The best games about home are the ones that make you leave it
There's something comforting about games that mirror the everyday rituals of departure and return, the rhythms of our real lives.
We're in the midst of the rainy season in Portland, Oregon when a thick, soporific sheet of gray wraps itself around the city like a wet wool blanket and doesn't let go till Spring. The moment I step outside my door, I realize I've made a mistake: the sky has opened up, and raindrops are spilling out so quickly that I instantly abandon my plan to go running, turn on my heel and head back inside.
When I sit down at my computer and open the game Lovely Weather We're Having, it's raining there too. It's not a coincidence. The game is designed to mirror the weather outside your window, mapping the real-life sunshine, rain and snow of the world around you to a surreal neighborhood that looks sculpted from clay and littered with candy-colored trees and geometric shapes.
You begin the game standing outside of a house—your house, presumably—but you can't go inside. That's because this is "a game about going outside," or at least that's what it says on the tin. But I nonetheless think of Lovely Weather We're Having as a game about home, not just because it creates a place for your digital avatar to live, but because it simulates in one of the most pleasurable things about having a home: the moment when you return to it. It encourages you to leave, so that you can have the satisfaction of coming back.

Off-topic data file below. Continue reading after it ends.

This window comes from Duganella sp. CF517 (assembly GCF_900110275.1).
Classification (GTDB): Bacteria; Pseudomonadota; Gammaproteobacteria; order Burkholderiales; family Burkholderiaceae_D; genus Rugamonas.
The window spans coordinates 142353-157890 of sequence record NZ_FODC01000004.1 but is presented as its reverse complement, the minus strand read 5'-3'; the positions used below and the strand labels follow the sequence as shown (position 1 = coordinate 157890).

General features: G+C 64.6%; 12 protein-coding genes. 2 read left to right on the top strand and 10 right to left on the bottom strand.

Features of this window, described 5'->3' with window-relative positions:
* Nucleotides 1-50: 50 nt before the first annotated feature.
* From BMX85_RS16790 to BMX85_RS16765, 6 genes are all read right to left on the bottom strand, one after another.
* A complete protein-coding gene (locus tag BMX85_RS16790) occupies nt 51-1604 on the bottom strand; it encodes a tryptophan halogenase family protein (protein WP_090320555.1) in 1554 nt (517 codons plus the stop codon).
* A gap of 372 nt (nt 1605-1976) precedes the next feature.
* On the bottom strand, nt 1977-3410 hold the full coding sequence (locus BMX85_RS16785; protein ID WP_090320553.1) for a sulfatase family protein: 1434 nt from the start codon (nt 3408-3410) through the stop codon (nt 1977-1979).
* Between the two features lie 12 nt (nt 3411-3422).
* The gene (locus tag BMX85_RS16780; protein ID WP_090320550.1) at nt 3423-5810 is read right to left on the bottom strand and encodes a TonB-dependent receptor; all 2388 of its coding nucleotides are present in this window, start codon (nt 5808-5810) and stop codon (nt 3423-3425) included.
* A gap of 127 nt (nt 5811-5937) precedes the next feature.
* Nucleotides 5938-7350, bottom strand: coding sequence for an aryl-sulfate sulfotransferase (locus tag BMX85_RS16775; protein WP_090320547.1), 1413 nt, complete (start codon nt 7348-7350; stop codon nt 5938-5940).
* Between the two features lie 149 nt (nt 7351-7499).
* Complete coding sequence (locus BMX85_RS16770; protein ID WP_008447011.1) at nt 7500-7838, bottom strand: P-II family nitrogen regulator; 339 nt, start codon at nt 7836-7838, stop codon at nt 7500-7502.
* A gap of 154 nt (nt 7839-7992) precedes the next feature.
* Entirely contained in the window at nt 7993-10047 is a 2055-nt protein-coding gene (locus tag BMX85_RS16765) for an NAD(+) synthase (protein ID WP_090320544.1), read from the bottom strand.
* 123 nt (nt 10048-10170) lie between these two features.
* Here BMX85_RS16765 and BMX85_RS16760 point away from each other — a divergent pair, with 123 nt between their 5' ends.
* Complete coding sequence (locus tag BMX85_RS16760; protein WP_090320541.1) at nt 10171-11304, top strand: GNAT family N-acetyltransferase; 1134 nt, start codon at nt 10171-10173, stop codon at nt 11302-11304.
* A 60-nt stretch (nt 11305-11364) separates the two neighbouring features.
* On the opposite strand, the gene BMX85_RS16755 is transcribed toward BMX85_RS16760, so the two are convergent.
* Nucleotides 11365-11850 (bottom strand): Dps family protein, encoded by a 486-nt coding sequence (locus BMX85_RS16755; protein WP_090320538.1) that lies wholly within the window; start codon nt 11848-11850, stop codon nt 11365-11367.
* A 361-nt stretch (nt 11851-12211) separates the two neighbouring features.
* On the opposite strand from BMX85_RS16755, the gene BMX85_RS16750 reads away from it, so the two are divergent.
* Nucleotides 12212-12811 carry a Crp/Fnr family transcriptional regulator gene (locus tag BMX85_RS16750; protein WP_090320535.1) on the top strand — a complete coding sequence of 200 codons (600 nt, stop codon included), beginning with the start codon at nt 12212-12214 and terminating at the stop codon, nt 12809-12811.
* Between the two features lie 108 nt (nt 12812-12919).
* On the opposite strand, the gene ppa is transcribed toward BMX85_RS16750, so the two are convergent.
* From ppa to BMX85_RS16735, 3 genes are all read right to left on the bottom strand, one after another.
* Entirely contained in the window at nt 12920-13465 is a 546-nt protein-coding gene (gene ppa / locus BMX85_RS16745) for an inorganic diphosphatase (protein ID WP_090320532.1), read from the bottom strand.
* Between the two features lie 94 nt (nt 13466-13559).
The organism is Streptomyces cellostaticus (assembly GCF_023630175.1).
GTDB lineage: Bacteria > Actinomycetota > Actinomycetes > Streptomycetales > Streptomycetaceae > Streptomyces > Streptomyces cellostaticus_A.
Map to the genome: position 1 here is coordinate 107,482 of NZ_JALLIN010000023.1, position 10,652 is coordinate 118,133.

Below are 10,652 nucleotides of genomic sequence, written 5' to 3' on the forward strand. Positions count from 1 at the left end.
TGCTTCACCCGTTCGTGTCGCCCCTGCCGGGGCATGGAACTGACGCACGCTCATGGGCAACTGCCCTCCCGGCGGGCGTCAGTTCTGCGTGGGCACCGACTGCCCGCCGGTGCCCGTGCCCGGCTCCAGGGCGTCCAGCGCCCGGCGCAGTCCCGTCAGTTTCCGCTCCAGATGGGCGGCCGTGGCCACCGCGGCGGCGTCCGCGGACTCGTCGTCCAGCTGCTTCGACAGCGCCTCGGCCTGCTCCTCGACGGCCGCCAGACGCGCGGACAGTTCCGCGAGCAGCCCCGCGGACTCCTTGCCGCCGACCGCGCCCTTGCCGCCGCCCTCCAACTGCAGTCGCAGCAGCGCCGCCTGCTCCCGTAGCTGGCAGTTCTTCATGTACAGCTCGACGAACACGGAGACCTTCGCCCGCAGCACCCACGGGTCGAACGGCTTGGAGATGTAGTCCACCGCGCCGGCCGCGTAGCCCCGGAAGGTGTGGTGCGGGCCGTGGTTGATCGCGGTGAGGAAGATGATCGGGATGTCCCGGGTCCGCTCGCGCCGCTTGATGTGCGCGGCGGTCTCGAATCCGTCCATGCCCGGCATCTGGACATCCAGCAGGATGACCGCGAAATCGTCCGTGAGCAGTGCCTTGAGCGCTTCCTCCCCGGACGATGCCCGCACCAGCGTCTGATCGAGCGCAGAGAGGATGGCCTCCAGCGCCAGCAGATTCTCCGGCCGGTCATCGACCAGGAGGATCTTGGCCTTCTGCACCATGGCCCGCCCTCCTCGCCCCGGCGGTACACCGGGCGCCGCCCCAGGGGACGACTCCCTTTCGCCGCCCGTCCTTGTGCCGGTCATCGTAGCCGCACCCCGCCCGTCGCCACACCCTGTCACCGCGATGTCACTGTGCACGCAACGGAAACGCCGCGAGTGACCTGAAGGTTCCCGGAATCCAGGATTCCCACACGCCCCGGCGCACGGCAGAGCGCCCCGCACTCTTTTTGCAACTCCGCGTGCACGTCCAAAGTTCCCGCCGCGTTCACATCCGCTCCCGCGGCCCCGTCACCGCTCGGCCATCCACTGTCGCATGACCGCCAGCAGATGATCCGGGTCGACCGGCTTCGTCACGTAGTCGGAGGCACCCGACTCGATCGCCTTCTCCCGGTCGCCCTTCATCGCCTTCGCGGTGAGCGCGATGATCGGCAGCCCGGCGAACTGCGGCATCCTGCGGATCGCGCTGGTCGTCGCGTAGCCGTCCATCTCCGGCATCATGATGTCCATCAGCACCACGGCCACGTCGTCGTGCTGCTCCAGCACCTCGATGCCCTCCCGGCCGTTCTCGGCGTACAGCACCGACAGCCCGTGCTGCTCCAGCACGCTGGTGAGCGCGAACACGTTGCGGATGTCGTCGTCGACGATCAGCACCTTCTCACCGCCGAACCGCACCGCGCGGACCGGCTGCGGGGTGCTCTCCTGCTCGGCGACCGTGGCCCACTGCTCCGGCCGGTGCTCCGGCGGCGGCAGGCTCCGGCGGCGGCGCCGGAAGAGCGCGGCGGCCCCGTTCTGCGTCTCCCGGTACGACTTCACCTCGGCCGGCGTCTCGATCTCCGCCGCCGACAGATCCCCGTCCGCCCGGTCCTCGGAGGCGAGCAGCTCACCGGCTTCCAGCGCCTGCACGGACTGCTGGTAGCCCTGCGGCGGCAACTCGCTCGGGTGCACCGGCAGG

Wandering around your surreal little neighborhood is a very sensory experience: grasses rustle, mushrooms sing at your touch, and stones make satisfying, rubbery thunks when I kick them. There's a puppy that always trails a few steps behind you, whose fur changes color with the temperature. If you wait till evening, shadows will fall over your strange little town, and many of your neighbors will go to sleep.
Admittedly, there's not a lot to do in Lovely Weather We're Having. You can talk to the locals, wander around through the modulating meteorology and see what might have changed along with the weather. That's it. When you tire of it, you stop playing.
But that's also part of its charm. It's not a game designed to be played for eight hours straight; it's one where you check in, see what's new, and check out again. It encourages you to step away, so that when time has passed you can experience the pleasure of the moment of return—the comfort of what is familiar and the novelty of what has changed.
The same could be said of Neko Atsume, the unexpectedly popular cat collecting game where you leave out food and toys on a digital porch to attract a menagerie of digital felines. But here's the catch: the cats won't appear until you leave. You can check back in later, though, and you should, because that's exactly when the kitties will show up to curl up in cardboard boxes and bat at balls of yarn. If you miss them—well, you miss them.